This has since inevitably brought forward a debate on whether other European countries will follow suit and begin to discuss whether to loan or return historical artefacts back to their rightful owners. According to several reports 90% of African cultural heritage resides in Europe, mostly in the UK and France, evidently due to the colonial history, but also Belgium and Germany.

Should Colonial Lootings Be Returned to Africa?

My initial response was absolutely! Surely it’s simple. The items were stolen and so they must be returned. Done. However, upon more research I realised that perhaps the whole process would not be that easy. 

Asante Gold from British Museum Catalogue – Ceremonial hat, head-dress made of shells, gold, skin (deer), silver, hair

Morality

“When someone’s stolen your soul, it’s very difficult to survive as a people” ~Prince Kum’a Ndumbe III of the Dula people in Cameroon

As Prince Ndumbe III explains above, the obtaining of any art works or prized possessions of another’s community, no matter how small it is, attacks the heart of a society. A people’s history is integral to culture and the building of their own identities. So when the physical cultural heritage was removed (through military seizures, armed battles and/or swindling etc.) part of the people are taken too. I couldn’t imagine the devastation if the same happened here in the UK but with the crown jewels instead of Asante Gold and Benin Bronze.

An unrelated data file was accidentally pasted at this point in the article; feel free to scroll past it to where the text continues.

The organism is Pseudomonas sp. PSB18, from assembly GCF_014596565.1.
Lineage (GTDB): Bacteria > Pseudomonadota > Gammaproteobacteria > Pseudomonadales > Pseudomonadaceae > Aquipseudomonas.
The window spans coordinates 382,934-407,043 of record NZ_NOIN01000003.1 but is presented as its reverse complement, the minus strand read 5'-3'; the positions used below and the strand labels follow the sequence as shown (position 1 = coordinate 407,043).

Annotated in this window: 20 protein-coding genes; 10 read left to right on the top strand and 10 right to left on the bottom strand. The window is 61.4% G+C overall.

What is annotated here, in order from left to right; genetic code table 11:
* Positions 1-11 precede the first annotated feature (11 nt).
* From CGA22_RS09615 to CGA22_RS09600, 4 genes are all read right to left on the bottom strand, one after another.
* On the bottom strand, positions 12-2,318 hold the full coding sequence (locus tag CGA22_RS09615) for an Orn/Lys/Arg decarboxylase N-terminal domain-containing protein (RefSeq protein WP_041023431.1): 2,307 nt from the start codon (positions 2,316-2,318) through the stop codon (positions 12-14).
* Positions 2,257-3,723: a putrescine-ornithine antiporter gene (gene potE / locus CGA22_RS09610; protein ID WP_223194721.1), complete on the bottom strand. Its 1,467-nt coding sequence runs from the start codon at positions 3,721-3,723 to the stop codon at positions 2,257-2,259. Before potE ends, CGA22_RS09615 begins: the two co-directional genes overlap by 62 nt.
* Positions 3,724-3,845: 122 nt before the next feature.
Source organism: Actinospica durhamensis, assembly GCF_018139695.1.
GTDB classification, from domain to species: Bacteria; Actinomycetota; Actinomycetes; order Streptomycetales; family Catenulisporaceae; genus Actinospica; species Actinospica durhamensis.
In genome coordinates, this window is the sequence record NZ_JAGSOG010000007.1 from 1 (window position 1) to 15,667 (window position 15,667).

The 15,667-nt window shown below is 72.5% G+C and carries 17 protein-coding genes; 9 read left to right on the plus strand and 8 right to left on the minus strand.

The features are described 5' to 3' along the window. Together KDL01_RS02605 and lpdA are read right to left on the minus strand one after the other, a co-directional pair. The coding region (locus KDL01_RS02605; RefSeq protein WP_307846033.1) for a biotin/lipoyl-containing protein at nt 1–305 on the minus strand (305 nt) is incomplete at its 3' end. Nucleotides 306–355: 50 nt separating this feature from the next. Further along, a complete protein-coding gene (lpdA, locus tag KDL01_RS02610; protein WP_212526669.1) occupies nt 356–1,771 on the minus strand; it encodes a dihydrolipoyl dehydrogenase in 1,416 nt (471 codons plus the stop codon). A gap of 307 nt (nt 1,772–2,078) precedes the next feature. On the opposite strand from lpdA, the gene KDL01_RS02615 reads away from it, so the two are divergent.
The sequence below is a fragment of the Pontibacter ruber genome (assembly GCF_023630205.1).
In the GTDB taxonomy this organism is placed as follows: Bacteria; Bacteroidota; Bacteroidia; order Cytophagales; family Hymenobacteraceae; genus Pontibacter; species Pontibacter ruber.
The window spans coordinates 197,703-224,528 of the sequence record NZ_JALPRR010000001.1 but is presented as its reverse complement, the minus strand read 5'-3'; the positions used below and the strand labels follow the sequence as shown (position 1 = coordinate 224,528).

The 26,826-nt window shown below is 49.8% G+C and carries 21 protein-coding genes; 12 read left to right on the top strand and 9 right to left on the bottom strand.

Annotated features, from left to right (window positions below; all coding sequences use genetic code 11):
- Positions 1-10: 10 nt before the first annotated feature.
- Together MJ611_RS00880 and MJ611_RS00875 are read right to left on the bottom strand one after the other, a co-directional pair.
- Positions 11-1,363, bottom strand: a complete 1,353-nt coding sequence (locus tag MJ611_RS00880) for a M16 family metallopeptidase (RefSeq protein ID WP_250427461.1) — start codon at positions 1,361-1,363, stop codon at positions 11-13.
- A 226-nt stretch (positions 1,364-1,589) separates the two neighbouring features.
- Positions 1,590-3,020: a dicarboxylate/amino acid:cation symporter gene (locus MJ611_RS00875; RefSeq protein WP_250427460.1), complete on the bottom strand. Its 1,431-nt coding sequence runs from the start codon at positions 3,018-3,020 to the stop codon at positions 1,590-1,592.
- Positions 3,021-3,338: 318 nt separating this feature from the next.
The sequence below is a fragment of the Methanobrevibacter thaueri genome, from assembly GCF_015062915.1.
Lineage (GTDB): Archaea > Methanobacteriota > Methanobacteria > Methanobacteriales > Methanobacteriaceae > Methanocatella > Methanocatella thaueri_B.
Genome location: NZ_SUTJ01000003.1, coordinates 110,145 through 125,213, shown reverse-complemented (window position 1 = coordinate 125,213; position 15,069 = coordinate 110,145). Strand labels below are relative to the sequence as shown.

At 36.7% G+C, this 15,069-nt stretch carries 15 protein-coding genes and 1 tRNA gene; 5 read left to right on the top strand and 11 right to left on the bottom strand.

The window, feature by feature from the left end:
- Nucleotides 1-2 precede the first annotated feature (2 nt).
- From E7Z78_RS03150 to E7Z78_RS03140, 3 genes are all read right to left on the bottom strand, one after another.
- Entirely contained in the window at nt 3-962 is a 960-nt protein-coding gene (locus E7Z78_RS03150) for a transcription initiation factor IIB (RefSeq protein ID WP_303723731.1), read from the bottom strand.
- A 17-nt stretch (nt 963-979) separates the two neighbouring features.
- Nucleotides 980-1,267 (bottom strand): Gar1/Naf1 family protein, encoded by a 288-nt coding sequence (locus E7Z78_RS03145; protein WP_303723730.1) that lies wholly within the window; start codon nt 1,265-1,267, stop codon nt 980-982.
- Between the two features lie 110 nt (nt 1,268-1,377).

Many countries have been asking for their items to be restored, and some are ready to get them back with the opening of The Museum of Black Civilisations in Dakar, Senegal in December 2018 which debuted under Léopold Sédar Senghor Senegal’s first President. His vision was to create a museum that would represent combined black history and contemporary cultures of black people all round the world. The opening of a new museum in Edo State, Nigeria in 2021 awaits the return of many art pieces.

But that brings in to question the practicality of it all when we stretch the idea of returning products to their rightful owners.

Senegal’s “Musée Des Civilisations Noires” (museum of black civilisations

Practicality